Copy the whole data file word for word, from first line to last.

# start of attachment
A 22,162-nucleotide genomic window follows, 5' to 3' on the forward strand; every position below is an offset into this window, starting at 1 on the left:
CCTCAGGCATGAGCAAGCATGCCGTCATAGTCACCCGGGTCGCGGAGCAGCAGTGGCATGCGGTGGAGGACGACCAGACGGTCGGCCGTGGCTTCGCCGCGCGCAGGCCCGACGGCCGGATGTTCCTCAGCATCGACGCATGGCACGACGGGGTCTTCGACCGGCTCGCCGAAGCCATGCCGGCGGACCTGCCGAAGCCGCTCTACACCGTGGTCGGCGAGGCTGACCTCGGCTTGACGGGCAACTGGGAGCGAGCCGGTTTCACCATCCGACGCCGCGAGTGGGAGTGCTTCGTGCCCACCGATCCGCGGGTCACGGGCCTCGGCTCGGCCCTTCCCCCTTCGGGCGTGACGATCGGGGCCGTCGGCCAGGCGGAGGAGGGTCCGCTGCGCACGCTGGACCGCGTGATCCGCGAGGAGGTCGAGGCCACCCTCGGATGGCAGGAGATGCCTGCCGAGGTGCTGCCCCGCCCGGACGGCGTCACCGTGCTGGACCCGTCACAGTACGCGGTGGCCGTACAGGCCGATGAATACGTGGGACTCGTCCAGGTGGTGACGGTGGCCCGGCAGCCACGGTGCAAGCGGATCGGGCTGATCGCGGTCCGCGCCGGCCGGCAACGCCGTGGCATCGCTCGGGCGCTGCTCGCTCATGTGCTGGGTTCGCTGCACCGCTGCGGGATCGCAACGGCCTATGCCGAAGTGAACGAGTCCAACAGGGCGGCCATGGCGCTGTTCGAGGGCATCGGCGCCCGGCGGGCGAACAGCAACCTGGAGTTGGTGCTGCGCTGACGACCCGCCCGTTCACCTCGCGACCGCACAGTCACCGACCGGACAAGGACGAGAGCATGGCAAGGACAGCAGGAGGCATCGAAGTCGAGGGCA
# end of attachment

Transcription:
A 22,162-nucleotide genomic window follows, 5' to 3' on the forward strand; every position below is an offset into this window, starting at 1 on the left:
CCTCAGGCATGAGCAAGCATGCCGTCATAGTCACCCGGGTCGCGGAGCAGCAGTGGCATGCGGTGGAGGACGACCAGACGGTCGGCCGTGGCTTCGCCGCGCGCAGGCCCGACGGCCGGATGTTCCTCAGCATCGACGCATGGCACGACGGGGTCTTCGACCGGCTCGCCGAAGCCATGCCGGCGGACCTGCCGAAGCCGCTCTACACCGTGGTCGGCGAGGCTGACCTCGGCTTGACGGGCAACTGGGAGCGAGCCGGTTTCACCATCCGACGCCGCGAGTGGGAGTGCTTCGTGCCCACCGATCCGCGGGTCACGGGCCTCGGCTCGGCCCTTCCCCCTTCGGGCGTGACGATCGGGGCCGTCGGCCAGGCGGAGGAGGGTCCGCTGCGCACGCTGGACCGCGTGATCCGCGAGGAGGTCGAGGCCACCCTCGGATGGCAGGAGATGCCTGCCGAGGTGCTGCCCCGCCCGGACGGCGTCACCGTGCTGGACCCGTCACAGTACGCGGTGGCCGTACAGGCCGATGAATACGTGGGACTCGTCCAGGTGGTGACGGTGGCCCGGCAGCCACGGTGCAAGCGGATCGGGCTGATCGCGGTCCGCGCCGGCCGGCAACGCCGTGGCATCGCTCGGGCGCTGCTCGCTCATGTGCTGGGTTCGCTGCACCGCTGCGGGATCGCAACGGCCTATGCCGAAGTGAACGAGTCCAACAGGGCGGCCATGGCGCTGTTCGAGGGCATCGGCGCCCGGCGGGCGAACAGCAACCTGGAGTTGGTGCTGCGCTGACGACCCGCCCGTTCACCTCGCGACCGCACAGTCACCGACCGGACAAGGACGAGAGCATGGCAAGGACAGCAGGAGGCATCGAAGTCGAGGGCA